Resume Critique. Please?

Hi all,
I’m currently developing my resume as a web designer/developer so I can head out into the job world for some freelance work while I finish up my bachelor’s degree.

I wanted to get some fellow techy people/ web designers opinions on my resume, specifically on the metaphor usage of tags. Please let me know what you like and what you don’t, and why.

I am most concerned about the left column of the document.

http://farm4.static.flickr.com/3373/3332336710_be77ff4c23_m.jpg](http://www.flickr.com/photos/35119874@N06/3332336710/)

The full pdf version can be downloaded here:
http://paperdoll.orange-crux.net/sara_reffler_resume.pdf

Thanks!

Oh, and after the fact, please feel free to post your resumes for critique too!

You’ve put together a fantastic resume. On first pass I didn’t catch any major errors. I’m impressed with the character and style, critical qualities in your career choice. The tags on everything might be a little overkill (for things like the years) but consistancy is good and I think you have that. My only suggestion would be to try and use more active voice, although that’s difficult to do on a resume.

Looks great to be honest. Agree with the active voice comment, but its really hard to do it on paper. The colors stand out and make the resume better in my opinion.

Ok, as a business owner of a web company that sees LOTS of resumes I will tell you that you have some work to do on this one. Please don’t take these critiques personally - I just want to be sure you have the best chance at getting in the door for an interview. I’m going to just go through this point by point:

  1. Full mailing address - even though it’s old fashoined some companies use mail to send out notices. Your FULL mailing address should be in the upper right. If you don’t want to give out your home address a PO box is fine.

  2. Although it is artistically nice - you need to be sure that if someone tosses your resume into a scanner (as just about any placement firm will be likely to do) that everything can be machine read accurately. Placing your name in a special font that is considerably larger than the rest of your text may make the scanner believe it is a graphic and your resume won’t even have a name to identify it. Use a standard, sans serif, easily machine read font for all content. If you do add a graphical element, repeat your that information with your contact info, or with a section close by. Although they’re very pretty consider using a machine readable font for your major selections along the left edge.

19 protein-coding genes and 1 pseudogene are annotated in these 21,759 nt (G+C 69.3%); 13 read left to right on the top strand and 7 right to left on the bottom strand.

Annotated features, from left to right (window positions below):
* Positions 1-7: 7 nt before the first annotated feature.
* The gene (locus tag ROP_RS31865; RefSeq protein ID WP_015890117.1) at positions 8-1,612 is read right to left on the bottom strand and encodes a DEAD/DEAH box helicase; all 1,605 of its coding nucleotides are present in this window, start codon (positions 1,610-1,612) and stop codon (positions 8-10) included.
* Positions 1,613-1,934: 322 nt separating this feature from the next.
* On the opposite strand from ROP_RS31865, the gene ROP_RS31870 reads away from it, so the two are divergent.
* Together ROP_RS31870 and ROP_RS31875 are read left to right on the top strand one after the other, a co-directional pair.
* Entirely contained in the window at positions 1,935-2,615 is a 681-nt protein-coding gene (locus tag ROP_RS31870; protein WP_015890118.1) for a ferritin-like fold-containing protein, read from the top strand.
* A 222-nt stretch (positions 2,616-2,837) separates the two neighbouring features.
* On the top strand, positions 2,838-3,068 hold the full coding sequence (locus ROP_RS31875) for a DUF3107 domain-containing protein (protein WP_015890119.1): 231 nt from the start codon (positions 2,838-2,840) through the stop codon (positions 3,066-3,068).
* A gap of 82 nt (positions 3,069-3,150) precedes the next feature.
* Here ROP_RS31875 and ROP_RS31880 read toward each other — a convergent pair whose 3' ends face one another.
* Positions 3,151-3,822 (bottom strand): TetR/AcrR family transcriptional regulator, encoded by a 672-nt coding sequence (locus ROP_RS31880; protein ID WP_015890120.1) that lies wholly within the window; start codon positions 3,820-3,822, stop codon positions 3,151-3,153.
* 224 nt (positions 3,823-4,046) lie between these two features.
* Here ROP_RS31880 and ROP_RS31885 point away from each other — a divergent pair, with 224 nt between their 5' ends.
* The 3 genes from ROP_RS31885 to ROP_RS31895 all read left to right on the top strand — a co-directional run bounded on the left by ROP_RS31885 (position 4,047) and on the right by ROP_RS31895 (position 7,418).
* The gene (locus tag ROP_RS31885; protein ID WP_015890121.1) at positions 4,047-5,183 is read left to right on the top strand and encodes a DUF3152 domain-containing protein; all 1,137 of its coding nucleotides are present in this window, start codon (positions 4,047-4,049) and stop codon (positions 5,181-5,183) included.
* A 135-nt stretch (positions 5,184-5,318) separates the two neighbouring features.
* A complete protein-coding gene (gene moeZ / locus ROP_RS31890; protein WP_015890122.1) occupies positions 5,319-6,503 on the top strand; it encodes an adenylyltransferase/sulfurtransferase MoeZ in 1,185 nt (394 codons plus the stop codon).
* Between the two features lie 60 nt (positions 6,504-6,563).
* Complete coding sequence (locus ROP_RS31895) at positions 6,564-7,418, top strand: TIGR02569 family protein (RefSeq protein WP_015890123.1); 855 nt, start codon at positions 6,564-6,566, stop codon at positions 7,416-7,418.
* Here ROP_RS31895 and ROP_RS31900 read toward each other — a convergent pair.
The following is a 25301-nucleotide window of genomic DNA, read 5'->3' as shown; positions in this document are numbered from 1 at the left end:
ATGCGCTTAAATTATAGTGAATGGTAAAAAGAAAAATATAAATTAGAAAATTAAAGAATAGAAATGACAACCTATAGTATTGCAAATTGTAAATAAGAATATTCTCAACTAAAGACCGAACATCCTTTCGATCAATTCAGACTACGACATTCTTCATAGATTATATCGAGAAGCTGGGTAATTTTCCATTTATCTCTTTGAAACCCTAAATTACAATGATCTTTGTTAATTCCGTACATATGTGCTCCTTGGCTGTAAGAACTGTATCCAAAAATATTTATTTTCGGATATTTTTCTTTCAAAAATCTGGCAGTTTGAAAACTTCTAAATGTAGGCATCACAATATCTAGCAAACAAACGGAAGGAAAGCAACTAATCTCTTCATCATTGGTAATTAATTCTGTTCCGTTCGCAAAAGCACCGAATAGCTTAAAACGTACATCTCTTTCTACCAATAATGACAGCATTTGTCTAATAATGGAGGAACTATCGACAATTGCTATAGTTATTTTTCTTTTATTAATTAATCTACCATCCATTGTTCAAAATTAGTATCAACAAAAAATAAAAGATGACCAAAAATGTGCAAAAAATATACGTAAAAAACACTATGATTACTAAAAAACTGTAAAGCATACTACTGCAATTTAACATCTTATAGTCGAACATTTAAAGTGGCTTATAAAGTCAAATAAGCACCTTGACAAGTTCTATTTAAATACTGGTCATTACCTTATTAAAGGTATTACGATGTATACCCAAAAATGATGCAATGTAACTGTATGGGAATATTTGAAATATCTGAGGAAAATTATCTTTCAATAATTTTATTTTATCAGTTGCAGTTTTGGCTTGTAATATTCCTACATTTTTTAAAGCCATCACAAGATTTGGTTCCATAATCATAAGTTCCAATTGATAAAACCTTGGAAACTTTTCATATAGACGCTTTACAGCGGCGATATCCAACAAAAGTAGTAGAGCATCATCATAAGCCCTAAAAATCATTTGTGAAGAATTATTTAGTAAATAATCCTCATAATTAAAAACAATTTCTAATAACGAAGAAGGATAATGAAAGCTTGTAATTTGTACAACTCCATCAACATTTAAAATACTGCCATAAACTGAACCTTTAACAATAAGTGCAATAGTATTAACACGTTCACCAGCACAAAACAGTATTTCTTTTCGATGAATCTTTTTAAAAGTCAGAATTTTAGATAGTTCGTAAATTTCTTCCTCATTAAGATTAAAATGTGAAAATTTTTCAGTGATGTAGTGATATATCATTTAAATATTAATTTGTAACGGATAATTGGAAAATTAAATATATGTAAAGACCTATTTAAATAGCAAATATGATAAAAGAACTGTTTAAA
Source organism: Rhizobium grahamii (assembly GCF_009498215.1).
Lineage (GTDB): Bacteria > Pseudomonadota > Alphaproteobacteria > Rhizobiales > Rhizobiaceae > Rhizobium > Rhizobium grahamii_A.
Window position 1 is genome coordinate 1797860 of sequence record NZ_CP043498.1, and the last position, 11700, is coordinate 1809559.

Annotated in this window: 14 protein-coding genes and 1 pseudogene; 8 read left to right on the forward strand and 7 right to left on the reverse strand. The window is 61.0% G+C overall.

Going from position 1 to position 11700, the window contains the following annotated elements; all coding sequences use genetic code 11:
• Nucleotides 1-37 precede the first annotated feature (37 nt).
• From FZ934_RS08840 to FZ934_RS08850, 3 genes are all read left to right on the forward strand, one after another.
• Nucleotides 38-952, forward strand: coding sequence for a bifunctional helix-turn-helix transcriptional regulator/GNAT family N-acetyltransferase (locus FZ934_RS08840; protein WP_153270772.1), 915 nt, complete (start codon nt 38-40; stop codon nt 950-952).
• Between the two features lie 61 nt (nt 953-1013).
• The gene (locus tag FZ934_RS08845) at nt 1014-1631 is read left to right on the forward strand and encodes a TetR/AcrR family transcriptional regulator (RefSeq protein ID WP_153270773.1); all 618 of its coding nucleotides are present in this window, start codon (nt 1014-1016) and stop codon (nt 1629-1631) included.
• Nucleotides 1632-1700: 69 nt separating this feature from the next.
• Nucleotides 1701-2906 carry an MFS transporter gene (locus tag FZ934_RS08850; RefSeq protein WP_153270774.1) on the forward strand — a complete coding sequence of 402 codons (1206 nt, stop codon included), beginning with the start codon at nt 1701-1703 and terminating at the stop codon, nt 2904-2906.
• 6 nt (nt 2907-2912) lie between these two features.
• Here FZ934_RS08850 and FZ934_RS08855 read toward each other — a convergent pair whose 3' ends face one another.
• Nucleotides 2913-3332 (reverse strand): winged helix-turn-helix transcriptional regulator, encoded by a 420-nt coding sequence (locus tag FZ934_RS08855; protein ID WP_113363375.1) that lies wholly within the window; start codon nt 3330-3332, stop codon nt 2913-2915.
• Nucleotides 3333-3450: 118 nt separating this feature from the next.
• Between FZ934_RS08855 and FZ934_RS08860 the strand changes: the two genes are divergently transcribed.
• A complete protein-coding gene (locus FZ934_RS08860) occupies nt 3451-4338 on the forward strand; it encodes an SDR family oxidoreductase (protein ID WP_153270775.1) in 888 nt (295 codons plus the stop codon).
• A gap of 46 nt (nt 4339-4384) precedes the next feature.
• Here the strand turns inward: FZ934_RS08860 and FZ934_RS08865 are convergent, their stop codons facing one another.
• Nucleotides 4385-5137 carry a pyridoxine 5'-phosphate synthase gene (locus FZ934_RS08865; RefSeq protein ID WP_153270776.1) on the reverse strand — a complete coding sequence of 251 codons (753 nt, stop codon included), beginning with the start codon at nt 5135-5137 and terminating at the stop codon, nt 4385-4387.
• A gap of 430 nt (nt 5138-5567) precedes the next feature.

3. This sentence makes no sense: Extreme literacy and instruction in
    current software technologies.

  4. Your first sentence has WAY too many “and’s” in it and does not identify what you want to do. Its not a sentence and makes no sense. Furthermore, its pretty generic. Keep it simple, and have someone who is really good at English clean up that sentence letter by letter until it is perfect. Consider changing it entirely from a generic statement that basically outlines the steps ANY web developer would do to create a website to something that is unusual, creative and unique.

For instance: I will create the best interactive social media sites using a combination of my experience and talent as a designer, copywriter, and web programmer.

(note I just put in social media sites - you can put in whatever you want, but the more specific the goal is the more likely you will be to find a fit).

You indicate that you want to build international sites, but don’t show any qualifications here. Are you fluent in more than one language - say so. Have you developed multi-language sites? Say so.

  1. If any of these positions were unpaid volunteer positions - say so.

  2. For each job - try to identify quantifiable accomplishments that the interviewer can check - For instance instead of “edited all pictures for the site” indicate (even if approximate) how many pictures you edited, For instance: “Edited over 1000 pictures and posted and positioned them on site”.

  3. Never submit a web resume without checkable website links to the sites you developed. If they are internal sites or significant portions are behind a password be prepared in your interview with a portfolio of images of the sites. As an employer I want to see your work. don’t bother sending links or even putting in your resume sites you wouldn’t be proud to show me.

  4. You should consider adding all the platforms you develop in and have experience with (IIS, Linux, Apache, Iphone/Mobile apps, etc.). Do you know any languages (Javascript, ASP.NET, ASP, Java, etc.). Do you know any back-end programming tools (.NET, SQL, MySQL, etc.).

  5. Indicate who distributes the awards.

  6. If you’ve developed something for the iPhone or mobile platforms be sure to indicate that. It’s a hot area.

  7. Active voice. Perfect spelling and grammar. Easy to contact you based on information in the resume. These are all ESSENTIAL. This is your first chance at impressing someone whom you are going to work for. They look at so many resumes they just toss any that give them a reason to. For me - I’d have tossed it after reading your objective. As a business owner I don’t have time to hire someone who is going to be my “content editor” for websites and teach them how to write complete sentences.

I know some of these criticisms sound a little brutal - but believe me in over 20 years of being in this business I see a LOT of resumes (over a dozen a week). Yours needs to stand out, and not give me a reason to say “NEXT”.

Feel free to email me directly about the resume and post other versions. I’ll be happy to look over your edits, and give you pointers on job hunting in general.

Cheers and good luck,

Lee Drake
CEO
OS-Cubed, Inc.